Do Healthcare Startups and Coaches Need Informed Consent?

Do Healthcare Startups and Coaches Need Informed Consent?

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    In today’s video, we discuss what you need to know if you’re a healthcare company or coach who need a consent form.

    I’m Michael H. Cohen, founding attorney of the Cohen Healthcare Law Group. We help healthcare industry clients just like you navigate healthcare and FDA legal issues so you can launch, or continue to scale, your health and wellness product success.

    If you’re a healthcare company or coach, the informed consent is same as it ever was.

    Oh, I just quoted The Talking Heads: same as it ever was. Remember that one?  From Stop Making Sense? Well, let’s make some sense here.

    Informed consent is same as it ever was because it goes all the way back to 1914.  In a New York Court of Appeals case called, Schloendorff v. Society of New York Hospital, Justice Benjamin Cardozo explained the principle of informed consent, writing: “Every human being of adult years and sound mind has a right to determine what shall be done with his own body; and a surgeon who performs an operation without his patient’s consent commits an assault for which he is liable in damages. This is true except in cases of emergency where the patient is unconscious and where it is necessary to operate before consent can be obtained.”

    There are three elements to an informed consent: One: benefits of the procedure; Two, risks of the procedure; three, reasonable and feasible alternatives.

    Informed consent is a requirement for medical procedures, yet we’ve also extended that model to other professions, as precautionary documentation.  So, for example, take the physician who wants to remove their medical hat and offer services as a life coach or health coach.  (We have a lot more on coaching legal issues in other videos and blog posts). But to the point here, they might have a consent form that says something like this:

    Benefits of health education and life/health coaching include: ease and feeling of overall well-being, reduction in stress levels, better sleep, weight loss, increased energy, increase in overall health and wellness, and reduction in health ailments. Alternatives include self-help techniques and medical or psychological care.  Risks of both include distress, mental health issues that require a licensed healthcare provider, dissatisfaction with results, and over-reliance on health coach.

    Now, this isn’t magic language, there’s no guarantees, but it’s protection. It’s like a seatbelt and it’s meant to be overinclusive rather than underinclusive.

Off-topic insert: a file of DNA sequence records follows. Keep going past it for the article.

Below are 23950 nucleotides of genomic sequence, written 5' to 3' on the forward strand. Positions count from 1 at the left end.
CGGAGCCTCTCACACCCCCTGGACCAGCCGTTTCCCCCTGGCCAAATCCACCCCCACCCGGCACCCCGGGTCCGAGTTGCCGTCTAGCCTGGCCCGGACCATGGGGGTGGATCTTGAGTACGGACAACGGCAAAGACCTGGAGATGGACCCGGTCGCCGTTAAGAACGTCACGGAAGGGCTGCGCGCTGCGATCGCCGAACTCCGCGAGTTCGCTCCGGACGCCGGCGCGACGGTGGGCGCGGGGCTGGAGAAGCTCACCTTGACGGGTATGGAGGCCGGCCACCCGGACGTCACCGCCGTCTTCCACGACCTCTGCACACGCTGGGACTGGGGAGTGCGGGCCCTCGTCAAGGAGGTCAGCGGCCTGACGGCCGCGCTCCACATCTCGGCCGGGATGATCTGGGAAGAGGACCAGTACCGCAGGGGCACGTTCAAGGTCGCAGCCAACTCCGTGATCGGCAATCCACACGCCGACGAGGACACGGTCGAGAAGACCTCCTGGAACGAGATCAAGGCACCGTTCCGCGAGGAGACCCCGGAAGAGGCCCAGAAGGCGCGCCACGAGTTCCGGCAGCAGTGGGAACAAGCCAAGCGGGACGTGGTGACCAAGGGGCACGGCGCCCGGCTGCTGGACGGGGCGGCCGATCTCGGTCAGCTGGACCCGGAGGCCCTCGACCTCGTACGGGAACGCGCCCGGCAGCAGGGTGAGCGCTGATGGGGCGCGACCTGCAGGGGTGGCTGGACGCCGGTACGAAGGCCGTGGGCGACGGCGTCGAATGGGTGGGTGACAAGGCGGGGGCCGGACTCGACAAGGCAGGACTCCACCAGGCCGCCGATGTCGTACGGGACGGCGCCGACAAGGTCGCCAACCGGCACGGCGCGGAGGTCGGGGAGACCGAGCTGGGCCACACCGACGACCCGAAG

Now there are some more things the consent form should say.  For example, if the clinician is trying to disclaim professional services (I’m not offering medical services, i’m just a coach here, )— the consent form should say so, it’s an assertion.

    There might be some language about nutritional practice, depending on the state’s specific rules around who can give nutrition or nutritional advice.  Again, nutritional coaching is a topic we cover amply in other posts and videos.

    Now with respect to social media, messaging systems and email, you might want to insert some cautionary language about risks related to online communications, privacy and security.  This doesn’t mean you won’t abide by reasonable privacy and security precautions—as required by HIPAA, or, potentially, state law.  You have to abide by them.

    Remember that the rules governing HIPAA and state privacy and security law are separate and apart from the laws governing informed consent.  So, it’s important to have a good healthcare lawyer whose approach is synergistic, cross-disciplinary, inclusive, who can spot the issues and make sure that you have overall coverage.

    There might be language to handle group sessions and group communications, if the business model involves group work, for example.

    And we might also insert a provision for arbitration rather than litigation.

    If you’re interested in an early read on your healthcare business model, you would probably benefit from having a Legal Strategy Session with a member of our Legal Team.

    Thank you for watching. If you still have questions, click on the link below,, to send us a message or book an appointment. Here’s to the success of your healthcare venture, we look forward to talking with you soon.


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      Richard Freedland GRAMedical, CEO
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      James Riviezzo Practice On Your Terms

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